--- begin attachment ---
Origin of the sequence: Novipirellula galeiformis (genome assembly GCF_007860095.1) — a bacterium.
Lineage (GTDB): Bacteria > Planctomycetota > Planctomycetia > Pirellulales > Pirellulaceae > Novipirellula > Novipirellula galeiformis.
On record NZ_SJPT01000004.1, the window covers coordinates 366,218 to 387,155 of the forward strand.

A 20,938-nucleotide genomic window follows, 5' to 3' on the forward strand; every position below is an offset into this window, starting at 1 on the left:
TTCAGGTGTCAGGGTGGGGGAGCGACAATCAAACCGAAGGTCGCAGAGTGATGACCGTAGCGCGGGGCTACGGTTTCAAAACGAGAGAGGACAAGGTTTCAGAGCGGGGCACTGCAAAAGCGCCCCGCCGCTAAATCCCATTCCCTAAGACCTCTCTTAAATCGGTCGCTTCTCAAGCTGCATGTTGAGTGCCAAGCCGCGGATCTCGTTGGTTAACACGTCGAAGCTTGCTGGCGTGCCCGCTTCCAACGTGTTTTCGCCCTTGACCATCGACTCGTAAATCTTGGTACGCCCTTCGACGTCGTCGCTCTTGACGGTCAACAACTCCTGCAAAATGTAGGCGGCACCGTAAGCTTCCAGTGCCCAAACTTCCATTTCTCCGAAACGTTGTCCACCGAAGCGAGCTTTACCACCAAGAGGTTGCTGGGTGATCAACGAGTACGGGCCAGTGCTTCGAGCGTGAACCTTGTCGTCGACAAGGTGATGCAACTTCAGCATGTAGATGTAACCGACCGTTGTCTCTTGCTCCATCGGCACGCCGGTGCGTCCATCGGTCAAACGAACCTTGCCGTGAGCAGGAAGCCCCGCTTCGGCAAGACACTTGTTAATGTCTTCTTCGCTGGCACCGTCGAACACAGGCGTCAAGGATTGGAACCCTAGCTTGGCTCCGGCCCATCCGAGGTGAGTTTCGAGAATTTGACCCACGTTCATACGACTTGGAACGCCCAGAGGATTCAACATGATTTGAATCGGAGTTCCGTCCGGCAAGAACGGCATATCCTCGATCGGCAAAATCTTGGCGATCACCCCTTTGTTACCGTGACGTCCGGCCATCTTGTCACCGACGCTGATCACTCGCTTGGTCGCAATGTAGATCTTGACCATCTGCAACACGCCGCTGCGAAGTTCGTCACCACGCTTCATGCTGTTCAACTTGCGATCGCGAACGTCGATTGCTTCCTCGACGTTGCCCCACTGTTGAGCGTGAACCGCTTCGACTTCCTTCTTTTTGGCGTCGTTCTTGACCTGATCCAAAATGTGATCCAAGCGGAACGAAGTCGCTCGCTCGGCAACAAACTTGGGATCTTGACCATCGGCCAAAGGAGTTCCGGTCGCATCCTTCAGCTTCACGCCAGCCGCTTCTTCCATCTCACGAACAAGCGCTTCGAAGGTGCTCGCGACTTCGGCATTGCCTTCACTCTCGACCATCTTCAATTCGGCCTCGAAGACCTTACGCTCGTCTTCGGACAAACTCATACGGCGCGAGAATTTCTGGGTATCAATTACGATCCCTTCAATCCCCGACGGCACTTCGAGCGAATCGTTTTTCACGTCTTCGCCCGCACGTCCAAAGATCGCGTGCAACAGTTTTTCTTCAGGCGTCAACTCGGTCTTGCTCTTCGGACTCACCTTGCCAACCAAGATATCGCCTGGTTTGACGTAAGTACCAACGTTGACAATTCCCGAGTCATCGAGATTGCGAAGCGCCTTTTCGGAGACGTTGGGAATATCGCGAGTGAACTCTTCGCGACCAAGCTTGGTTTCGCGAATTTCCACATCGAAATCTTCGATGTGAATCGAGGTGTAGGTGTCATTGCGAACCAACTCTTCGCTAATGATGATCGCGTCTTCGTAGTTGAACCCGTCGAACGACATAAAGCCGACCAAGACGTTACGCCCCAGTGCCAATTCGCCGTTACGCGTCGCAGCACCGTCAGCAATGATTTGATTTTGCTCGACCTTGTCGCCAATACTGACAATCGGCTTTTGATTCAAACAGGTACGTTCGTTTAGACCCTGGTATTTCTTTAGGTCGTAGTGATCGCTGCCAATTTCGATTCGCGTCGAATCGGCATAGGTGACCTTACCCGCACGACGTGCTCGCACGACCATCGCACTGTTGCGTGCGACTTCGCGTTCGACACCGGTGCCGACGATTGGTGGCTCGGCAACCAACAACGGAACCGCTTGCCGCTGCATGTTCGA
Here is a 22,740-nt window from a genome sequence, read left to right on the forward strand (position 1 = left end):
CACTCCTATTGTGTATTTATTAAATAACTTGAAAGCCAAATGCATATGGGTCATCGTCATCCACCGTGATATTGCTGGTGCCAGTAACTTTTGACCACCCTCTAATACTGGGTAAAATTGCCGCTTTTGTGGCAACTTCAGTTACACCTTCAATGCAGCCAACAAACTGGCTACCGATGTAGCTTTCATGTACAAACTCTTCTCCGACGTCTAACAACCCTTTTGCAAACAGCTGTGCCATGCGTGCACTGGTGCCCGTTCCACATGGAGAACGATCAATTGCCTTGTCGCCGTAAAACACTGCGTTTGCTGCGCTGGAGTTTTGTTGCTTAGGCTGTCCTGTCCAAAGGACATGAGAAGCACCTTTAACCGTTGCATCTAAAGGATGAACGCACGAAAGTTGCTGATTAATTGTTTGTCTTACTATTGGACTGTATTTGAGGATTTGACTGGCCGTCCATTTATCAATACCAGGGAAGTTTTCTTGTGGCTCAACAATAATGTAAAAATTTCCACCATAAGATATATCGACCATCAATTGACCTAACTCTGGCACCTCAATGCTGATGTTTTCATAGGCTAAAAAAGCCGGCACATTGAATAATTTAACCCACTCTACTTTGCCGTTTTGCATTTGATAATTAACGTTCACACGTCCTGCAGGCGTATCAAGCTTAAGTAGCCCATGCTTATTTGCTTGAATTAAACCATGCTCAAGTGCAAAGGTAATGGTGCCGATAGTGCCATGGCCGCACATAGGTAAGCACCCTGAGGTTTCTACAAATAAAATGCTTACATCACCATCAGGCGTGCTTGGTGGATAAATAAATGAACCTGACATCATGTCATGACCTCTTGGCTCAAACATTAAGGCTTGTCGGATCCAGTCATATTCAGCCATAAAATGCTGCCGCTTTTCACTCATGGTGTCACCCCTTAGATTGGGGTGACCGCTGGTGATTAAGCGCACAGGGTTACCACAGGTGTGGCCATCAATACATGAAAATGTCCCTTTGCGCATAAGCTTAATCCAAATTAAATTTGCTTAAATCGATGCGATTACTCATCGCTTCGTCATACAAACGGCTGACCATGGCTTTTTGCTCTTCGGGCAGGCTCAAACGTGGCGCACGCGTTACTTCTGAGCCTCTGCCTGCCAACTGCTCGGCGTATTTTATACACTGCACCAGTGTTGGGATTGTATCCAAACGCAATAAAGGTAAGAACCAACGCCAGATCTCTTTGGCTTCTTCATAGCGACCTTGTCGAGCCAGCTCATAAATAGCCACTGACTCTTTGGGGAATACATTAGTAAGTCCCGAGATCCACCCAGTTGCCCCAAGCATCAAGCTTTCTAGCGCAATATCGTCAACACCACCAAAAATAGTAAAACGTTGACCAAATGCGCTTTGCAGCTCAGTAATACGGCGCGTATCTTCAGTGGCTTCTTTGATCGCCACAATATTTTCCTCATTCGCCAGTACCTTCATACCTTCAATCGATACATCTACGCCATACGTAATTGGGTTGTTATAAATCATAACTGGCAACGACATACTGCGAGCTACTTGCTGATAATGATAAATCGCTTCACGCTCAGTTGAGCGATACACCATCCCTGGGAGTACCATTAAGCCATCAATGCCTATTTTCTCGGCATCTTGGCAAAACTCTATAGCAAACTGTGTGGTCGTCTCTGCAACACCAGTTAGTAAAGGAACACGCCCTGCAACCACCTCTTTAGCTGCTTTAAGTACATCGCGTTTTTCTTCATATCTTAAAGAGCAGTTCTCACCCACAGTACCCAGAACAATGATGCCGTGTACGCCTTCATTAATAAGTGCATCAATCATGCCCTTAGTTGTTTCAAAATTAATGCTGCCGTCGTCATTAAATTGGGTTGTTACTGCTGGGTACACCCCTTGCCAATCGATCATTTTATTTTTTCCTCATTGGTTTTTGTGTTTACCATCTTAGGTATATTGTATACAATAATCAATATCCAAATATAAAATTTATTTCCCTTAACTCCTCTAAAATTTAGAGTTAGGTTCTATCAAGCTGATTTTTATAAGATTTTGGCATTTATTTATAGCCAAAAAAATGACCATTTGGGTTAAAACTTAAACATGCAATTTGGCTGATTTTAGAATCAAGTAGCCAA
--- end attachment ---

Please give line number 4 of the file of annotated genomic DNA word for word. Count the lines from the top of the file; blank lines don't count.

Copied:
A 20,938-nucleotide genomic window follows, 5' to 3' on the forward strand; every position below is an offset into this window, starting at 1 on the left: